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Sampling plans for linear regression Given a domain, we can reduce the prediction error by good choice of the sampling points. The choice of sampling.

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Presentation on theme: "Sampling plans for linear regression Given a domain, we can reduce the prediction error by good choice of the sampling points. The choice of sampling."— Presentation transcript:

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2 Sampling plans for linear regression Given a domain, we can reduce the prediction error by good choice of the sampling points. The choice of sampling locations is called “design of experiments” or DOE. In this lecture we will consider DOEs for linear regression using linear and quadratic polynomials and where errors are due to noise in the data. With a given number of points the best DOE is one that will reduce the prediction variance (reviewed in next few slides). The simplest DOE is full factorial design where we sample each variable (factor) at a fixed number of values (levels) Example: with four factors and three levels each we will sample 81 points Full factorial design is not practical except for low dimensions

3 Linear Regression

4 Model based error for linear regression

5 Prediction variance Linear regression model Define then With some algebra Standard error

6 Prediction variance for full factorial design Recall that standard error (square root of prediction variance is For full factorial design the domain is normally a box. Cheapest full factorial design: two levels (not good for quadratic polynomials). For a linear polynomial standard error is then Maximum error at vertices What does the ratio in the square root represent?

7 Designs for linear polynomials Traditionally use only two levels. Orthogonal design when X T X is diagonal. Full factorial design is orthogonal, not so easy to produce other orthogonal designs with less points. It is beneficial to place the points at the edges of the design domain. Stability: Small variation of prediction variance in domain is also desirable property.

8 Example

9 Comparison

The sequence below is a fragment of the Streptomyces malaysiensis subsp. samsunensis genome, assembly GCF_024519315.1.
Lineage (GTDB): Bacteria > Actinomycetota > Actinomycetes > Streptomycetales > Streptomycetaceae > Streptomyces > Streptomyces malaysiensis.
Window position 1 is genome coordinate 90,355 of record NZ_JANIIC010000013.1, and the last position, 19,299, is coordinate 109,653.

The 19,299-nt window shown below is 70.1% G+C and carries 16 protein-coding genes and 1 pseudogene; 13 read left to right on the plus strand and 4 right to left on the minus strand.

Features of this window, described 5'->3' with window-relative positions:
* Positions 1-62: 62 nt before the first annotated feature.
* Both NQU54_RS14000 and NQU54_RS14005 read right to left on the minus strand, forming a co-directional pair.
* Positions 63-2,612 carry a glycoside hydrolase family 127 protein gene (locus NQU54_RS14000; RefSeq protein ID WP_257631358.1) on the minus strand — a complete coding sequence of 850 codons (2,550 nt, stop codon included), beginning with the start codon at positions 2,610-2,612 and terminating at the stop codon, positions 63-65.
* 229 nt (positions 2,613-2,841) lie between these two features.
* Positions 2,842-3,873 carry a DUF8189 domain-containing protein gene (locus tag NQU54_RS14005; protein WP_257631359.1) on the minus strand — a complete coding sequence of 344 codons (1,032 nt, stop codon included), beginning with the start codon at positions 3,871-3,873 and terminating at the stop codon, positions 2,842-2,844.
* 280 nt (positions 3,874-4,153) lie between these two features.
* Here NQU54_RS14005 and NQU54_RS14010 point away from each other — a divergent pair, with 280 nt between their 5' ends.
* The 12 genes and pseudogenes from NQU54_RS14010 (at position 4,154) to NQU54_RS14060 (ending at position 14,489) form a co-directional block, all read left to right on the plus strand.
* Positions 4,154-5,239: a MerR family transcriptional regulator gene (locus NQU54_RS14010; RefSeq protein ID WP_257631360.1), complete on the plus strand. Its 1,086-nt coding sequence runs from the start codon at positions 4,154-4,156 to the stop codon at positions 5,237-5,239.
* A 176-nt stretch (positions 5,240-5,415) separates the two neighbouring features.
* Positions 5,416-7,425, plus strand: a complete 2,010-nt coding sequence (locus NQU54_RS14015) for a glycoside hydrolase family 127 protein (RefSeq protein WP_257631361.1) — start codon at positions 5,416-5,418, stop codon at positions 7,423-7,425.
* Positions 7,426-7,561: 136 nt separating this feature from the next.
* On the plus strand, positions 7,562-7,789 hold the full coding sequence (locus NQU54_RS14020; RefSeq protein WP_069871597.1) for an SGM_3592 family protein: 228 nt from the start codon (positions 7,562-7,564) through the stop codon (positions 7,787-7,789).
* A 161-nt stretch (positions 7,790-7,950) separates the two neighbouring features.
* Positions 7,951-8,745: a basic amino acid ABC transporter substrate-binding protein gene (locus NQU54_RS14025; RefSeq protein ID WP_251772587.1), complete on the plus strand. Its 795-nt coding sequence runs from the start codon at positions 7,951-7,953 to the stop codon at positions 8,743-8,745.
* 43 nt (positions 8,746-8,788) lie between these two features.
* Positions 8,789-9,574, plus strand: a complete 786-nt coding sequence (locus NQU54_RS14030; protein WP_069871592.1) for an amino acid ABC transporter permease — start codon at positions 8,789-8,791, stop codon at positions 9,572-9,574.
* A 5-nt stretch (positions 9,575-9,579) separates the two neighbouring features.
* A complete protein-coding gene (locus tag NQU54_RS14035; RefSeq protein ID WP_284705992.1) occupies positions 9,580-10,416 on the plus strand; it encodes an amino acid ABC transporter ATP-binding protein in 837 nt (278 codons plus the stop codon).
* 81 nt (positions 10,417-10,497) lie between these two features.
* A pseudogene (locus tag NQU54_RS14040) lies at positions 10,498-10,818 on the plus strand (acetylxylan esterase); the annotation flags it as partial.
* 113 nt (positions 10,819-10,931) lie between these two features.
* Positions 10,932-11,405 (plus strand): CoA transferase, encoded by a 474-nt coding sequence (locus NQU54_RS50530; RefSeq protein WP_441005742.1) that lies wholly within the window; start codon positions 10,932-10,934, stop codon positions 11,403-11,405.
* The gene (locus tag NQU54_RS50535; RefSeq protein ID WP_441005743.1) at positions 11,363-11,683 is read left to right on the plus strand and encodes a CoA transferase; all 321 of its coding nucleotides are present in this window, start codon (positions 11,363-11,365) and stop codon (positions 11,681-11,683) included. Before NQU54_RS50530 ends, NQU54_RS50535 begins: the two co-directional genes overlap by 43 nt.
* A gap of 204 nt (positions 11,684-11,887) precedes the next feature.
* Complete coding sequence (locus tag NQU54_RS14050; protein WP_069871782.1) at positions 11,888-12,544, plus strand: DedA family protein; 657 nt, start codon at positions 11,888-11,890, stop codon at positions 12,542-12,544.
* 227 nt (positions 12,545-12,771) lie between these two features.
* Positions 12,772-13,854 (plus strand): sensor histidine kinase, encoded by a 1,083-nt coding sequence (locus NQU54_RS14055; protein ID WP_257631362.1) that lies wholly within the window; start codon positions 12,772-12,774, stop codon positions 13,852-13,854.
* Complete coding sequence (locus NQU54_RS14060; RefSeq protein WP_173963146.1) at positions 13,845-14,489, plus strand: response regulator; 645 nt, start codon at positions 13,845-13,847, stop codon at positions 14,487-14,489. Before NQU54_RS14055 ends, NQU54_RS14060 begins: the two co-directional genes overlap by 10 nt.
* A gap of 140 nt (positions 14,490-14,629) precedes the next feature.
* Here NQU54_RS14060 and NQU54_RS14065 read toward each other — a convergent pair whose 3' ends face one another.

10 Quadratic Polynomial A quadratic polynomial has (n+1)(n+2)/2 coefficients, so we need at least that many points. Need at least three different values of each variable. Simplest DOE is three-level, full factorial design Impractical for n>5 Also unreasonable ratio between number of points and number of coefficients For example, for n=8 we get 6561 samples for 45 coefficients. My rule of thumb is that you want twice as many points as coefficients

11 Central Composite Design

12 Repeated observations at origin Unlike linear designs, prediction variance is high at origin. Repetition at origin decreases variance there and improves stability. What other rationale for choosing the origin for repetition? Repetition also gives an independent measure of magnitude of noise. Can be used also for lack-of-fit tests.

13 Without repetition (9 points) Contours of prediction variance for spherical CCD design. How come it is rotatable?

14 Center repeated 5 times (13 points). With five repetitions we reduce the maximum prediction variance and greatly improve the uniformity. Five points is the optimum for uniformity.

15 Variance optimal designs Full factorial and CCD are not flexible in number of points Standard error A key to most optimal DOE methods is moment matrix A good design of experiments will maximize the terms in this matrix, especially the diagonal elements. D-optimal designs maximize determinant of moment matrix. Determinant is inversely proportional to square of volume of confidence region on coefficients.

16 Example Given the model y=b 1 x 1 +b 2 x 2, and the two data points (0,0) and (1,0), find the optimum third data point (p,q) in the unit square. We have So that the third point is (p,1), for any value of p Finding D-optimal design in higher dimensions is a difficult optimization problem often solved heuristically

17 Matlab example >> ny=6;nbeta=6; >> [dce,x]=cordexch(2,ny,'quadratic'); >> dce' scatter(dce(:,1),dce(:,2),200,'filled') >> det(x'*x)/ny^nbeta ans = With 12 points: >> ny=12; >> [dce,x]=cordexch(2,ny,'quadratic'); >> dce' scatter(dce(:,1),dce(:,2),200,'filled') >> det(x'*x)/ny^nbeta ans =0.0102

18 Other criteria A-optimal minimizes trace of the inverse of the moment matrix. This minimizes the sum of the variances of the coefficients. G-optimality minimizes the maximum of the prediction variance.

19 Example For the previous example, find the A-optimal design Minimum at (0,1), so this point is both A-optimal and D-optimal.

20 Problems Create a 13-point D-optimal design in two dimensional space and compare its prediction variance to that of the CCD design shown on Slide 13. Generate noisy data for the function y=(x+y) 2 and fit using the two designs and compare the accuracy of the coefficients.


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